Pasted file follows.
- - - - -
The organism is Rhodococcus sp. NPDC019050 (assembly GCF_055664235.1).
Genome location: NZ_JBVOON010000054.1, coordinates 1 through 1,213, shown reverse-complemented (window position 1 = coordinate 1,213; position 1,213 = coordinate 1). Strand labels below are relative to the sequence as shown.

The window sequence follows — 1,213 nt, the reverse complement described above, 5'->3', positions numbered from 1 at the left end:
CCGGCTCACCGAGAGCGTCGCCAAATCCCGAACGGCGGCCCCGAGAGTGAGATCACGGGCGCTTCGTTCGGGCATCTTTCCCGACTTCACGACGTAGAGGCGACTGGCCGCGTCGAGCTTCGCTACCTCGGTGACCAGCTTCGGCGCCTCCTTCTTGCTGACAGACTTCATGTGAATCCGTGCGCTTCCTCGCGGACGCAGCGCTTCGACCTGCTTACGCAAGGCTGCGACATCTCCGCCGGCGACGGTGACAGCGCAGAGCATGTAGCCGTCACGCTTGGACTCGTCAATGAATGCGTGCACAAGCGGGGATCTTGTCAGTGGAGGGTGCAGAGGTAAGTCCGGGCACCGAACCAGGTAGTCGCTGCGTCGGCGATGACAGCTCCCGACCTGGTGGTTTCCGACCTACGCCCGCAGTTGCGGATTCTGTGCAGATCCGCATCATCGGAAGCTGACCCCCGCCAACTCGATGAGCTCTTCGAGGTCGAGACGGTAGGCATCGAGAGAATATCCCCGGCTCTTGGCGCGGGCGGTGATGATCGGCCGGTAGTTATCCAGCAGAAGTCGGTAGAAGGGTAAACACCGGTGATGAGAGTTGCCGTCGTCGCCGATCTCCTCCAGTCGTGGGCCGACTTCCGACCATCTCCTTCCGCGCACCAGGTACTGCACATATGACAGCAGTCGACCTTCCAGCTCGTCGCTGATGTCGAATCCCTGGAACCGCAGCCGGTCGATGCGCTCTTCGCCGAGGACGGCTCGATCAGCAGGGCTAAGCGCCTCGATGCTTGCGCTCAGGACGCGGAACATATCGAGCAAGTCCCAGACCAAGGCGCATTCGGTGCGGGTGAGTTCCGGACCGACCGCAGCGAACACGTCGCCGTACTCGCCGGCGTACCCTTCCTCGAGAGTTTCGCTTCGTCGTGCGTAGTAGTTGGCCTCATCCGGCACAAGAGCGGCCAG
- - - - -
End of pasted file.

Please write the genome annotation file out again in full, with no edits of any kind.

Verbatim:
The organism is Rhodococcus sp. NPDC019050 (assembly GCF_055664235.1).
Genome location: NZ_JBVOON010000054.1, coordinates 1 through 1,213, shown reverse-complemented (window position 1 = coordinate 1,213; position 1,213 = coordinate 1). Strand labels below are relative to the sequence as shown.

The window sequence follows — 1,213 nt, the reverse complement described above, 5'->3', positions numbered from 1 at the left end:
CCGGCTCACCGAGAGCGTCGCCAAATCCCGAACGGCGGCCCCGAGAGTGAGATCACGGGCGCTTCGTTCGGGCATCTTTCCCGACTTCACGACGTAGAGGCGACTGGCCGCGTCGAGCTTCGCTACCTCGGTGACCAGCTTCGGCGCCTCCTTCTTGCTGACAGACTTCATGTGAATCCGTGCGCTTCCTCGCGGACGCAGCGCTTCGACCTGCTTACGCAAGGCTGCGACATCTCCGCCGGCGACGGTGACAGCGCAGAGCATGTAGCCGTCACGCTTGGACTCGTCAATGAATGCGTGCACAAGCGGGGATCTTGTCAGTGGAGGGTGCAGAGGTAAGTCCGGGCACCGAACCAGGTAGTCGCTGCGTCGGCGATGACAGCTCCCGACCTGGTGGTTTCCGACCTACGCCCGCAGTTGCGGATTCTGTGCAGATCCGCATCATCGGAAGCTGACCCCCGCCAACTCGATGAGCTCTTCGAGGTCGAGACGGTAGGCATCGAGAGAATATCCCCGGCTCTTGGCGCGGGCGGTGATGATCGGCCGGTAGTTATCCAGCAGAAGTCGGTAGAAGGGTAAACACCGGTGATGAGAGTTGCCGTCGTCGCCGATCTCCTCCAGTCGTGGGCCGACTTCCGACCATCTCCTTCCGCGCACCAGGTACTGCACATATGACAGCAGTCGACCTTCCAGCTCGTCGCTGATGTCGAATCCCTGGAACCGCAGCCGGTCGATGCGCTCTTCGCCGAGGACGGCTCGATCAGCAGGGCTAAGCGCCTCGATGCTTGCGCTCAGGACGCGGAACATATCGAGCAAGTCCCAGACCAAGGCGCATTCGGTGCGGGTGAGTTCCGGACCGACCGCAGCGAACACGTCGCCGTACTCGCCGGCGTACCCTTCCTCGAGAGTTTCGCTTCGTCGTGCGTAGTAGTTGGCCTCATCCGGCACAAGAGCGGCCAG